Elephant staff Seth Groesbeck and Ashley Sheppard both attended the EMA Conference this year, and Ashley is going to Houston, TX, for PEM 2 class. We also sent Ashley to India to visit an elephant work camp to learn how working elephants are managed.
Our staff is in constant contact with other elephant experts around the world with the goal of managing our herd better and creating better welfare opportunities for the animals while also maintaining a safe work environment for our staff.
Q: Can you tell us about your breeding program?
Ted Fox: There are a lot of questions about elephant reproduction and the future population of Asian elephants. We participate in as many projects as possible and collaborate with as many professionals as possible to collect as much data as we can to help future generations. Since 1990 we have had six elephant calves born at the zoo, five of which survived. A big achievement two years ago was the birth of Batu, a male calf who represents a third generation within our herd. His mother, father, and grandmother are here and form a close family group. We are excited about continuing our efforts to create more naturalized herd dynamics, with multiple generations in a matriarchal system like those in the wild.
Q: Does your elephant herd do any demonstrations meet & greets, or other activities where zoo-goers can experience elephants beyond watching them on exhibit?
Ted Fox: All of our elephant staff do keeper chats, which we offer twice a day on weekends from May through September and every single day in June, July and August. Crowds of people gather on our elephant overlooks and amphitheater at Asian Elephant Preserve to watch these demos and have a chance to question our keepers.
During the keeper chats, two or three keepers will use hay, treats and commands to bring our elephants out and down to the fence, which is really impressive when you have six or seven elephants come out as a herd, including a baby. The keepers then run the elephants through some basic training commands like raising their feet or showing their tusks and explain how and why we train for these behaviors in order to perform all the exams, observations and care that we do to keep them happy and healthy.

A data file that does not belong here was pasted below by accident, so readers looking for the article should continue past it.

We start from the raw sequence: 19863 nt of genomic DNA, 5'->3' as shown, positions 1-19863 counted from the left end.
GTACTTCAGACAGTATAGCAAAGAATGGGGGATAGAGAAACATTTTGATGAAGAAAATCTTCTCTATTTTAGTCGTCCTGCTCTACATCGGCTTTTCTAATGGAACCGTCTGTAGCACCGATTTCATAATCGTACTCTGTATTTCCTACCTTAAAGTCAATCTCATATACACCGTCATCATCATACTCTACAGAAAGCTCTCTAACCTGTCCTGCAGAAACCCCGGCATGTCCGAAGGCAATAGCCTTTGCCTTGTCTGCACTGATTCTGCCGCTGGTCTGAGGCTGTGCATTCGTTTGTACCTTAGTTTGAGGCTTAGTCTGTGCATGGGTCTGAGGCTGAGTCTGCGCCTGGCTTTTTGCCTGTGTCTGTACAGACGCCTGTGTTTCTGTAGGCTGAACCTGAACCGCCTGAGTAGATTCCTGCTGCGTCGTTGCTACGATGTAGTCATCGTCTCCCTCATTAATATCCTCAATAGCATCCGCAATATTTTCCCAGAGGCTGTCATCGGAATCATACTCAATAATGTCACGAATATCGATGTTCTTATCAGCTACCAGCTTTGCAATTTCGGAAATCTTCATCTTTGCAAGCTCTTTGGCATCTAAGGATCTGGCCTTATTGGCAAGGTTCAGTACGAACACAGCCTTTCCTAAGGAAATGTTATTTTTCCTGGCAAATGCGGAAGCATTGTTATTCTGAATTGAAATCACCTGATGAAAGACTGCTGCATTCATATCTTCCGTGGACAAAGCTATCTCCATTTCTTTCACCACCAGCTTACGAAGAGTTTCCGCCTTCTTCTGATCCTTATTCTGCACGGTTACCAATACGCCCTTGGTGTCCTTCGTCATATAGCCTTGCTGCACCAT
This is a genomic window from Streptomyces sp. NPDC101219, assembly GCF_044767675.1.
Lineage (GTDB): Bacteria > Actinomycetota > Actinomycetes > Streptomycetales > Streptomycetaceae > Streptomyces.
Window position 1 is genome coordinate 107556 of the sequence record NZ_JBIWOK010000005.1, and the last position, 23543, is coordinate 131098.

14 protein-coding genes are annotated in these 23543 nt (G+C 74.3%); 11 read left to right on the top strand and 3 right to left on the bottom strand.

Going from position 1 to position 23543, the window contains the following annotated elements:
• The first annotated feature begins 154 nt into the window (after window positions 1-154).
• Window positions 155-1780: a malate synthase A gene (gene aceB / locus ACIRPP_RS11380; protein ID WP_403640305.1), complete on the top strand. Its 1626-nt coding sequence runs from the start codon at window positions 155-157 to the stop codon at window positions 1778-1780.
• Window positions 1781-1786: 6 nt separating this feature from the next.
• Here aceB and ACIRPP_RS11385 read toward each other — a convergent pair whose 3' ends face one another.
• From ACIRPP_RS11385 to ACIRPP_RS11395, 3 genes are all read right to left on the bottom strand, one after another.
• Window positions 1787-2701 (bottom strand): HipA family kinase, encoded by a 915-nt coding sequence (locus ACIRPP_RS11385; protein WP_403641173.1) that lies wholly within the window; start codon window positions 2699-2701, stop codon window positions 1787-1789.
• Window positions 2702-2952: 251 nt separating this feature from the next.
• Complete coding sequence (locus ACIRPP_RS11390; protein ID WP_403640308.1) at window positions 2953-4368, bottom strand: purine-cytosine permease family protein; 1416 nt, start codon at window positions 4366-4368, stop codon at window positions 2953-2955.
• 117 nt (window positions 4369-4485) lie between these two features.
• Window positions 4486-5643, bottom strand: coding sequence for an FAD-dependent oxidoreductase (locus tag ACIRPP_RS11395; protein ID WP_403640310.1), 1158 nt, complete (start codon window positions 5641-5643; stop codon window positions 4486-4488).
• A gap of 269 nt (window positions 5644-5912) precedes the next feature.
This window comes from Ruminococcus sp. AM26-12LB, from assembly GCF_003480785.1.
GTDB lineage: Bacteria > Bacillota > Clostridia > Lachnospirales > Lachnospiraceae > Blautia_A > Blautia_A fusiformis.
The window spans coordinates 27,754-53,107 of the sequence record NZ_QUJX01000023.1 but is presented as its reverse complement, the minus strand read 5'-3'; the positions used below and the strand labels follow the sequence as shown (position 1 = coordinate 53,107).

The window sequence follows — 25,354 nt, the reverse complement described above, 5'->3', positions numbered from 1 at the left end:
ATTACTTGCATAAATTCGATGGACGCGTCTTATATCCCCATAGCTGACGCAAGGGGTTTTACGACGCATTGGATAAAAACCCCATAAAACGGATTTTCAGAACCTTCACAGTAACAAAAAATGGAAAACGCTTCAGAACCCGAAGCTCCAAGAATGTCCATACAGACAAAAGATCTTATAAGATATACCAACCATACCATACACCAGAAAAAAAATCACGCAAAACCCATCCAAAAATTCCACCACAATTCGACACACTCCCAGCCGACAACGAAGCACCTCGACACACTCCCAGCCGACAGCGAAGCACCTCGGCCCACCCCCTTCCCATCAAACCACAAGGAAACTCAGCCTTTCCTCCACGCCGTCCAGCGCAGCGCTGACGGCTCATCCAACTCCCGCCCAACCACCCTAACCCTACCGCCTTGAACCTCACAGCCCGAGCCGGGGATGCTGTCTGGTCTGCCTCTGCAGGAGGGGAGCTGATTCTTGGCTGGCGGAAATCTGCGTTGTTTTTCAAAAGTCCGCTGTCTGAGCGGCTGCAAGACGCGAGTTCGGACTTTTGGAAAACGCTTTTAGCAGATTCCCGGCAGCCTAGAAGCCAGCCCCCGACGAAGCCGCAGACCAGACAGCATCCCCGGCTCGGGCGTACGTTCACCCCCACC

Sometimes the demos will include enrichments like “watermelon smash,” an elephant birthday “cake” made of fruit, browse or treats that they have to work to get, etc.
Besides the demos, we do offer an opportunity for people to purchase a behind-the-scenes elephant encounter that allows them to go into the elephant barn and see a couple of our elephants up close and get a private keeper chat.
We also collaborate with our licensing and accrediting bodies whenever possible to have open conversations with and allow them to view the program we’re so proud of here.
Q: Does your herd participate in any studies or research projects?
Elephant research projects conducted here include:
Exploring Early Social Affiliations and Behavior of a Captive Asian Elephant Calf (The birth of our 2-year-old calf, Batu, gave us a 3-generation family group that allows observation of the calf interacting with his mother, father, and grandmother on a daily basis.)
Evaluation of 25-hydroxyvitamin D in Asian Elephants using Dried Blood Spots Analyzed by Liquid Chromatography Tandem Mass Spectrometry
Lineage-specific Expansion of the TP53 Gene Repertoire in the Elephant Lineage
Cholecalciferol Supplementation in Asian Elephants
Evaluation of the i-STATE Portable Clinical Analyzer for Measurement of Ionized Calcium and Selected Blood Chemistry Values in Asian Elephants
Comparison of Diff-Quick and Wright Giemsa Stained Whole Blood Smears in the Asian Elephant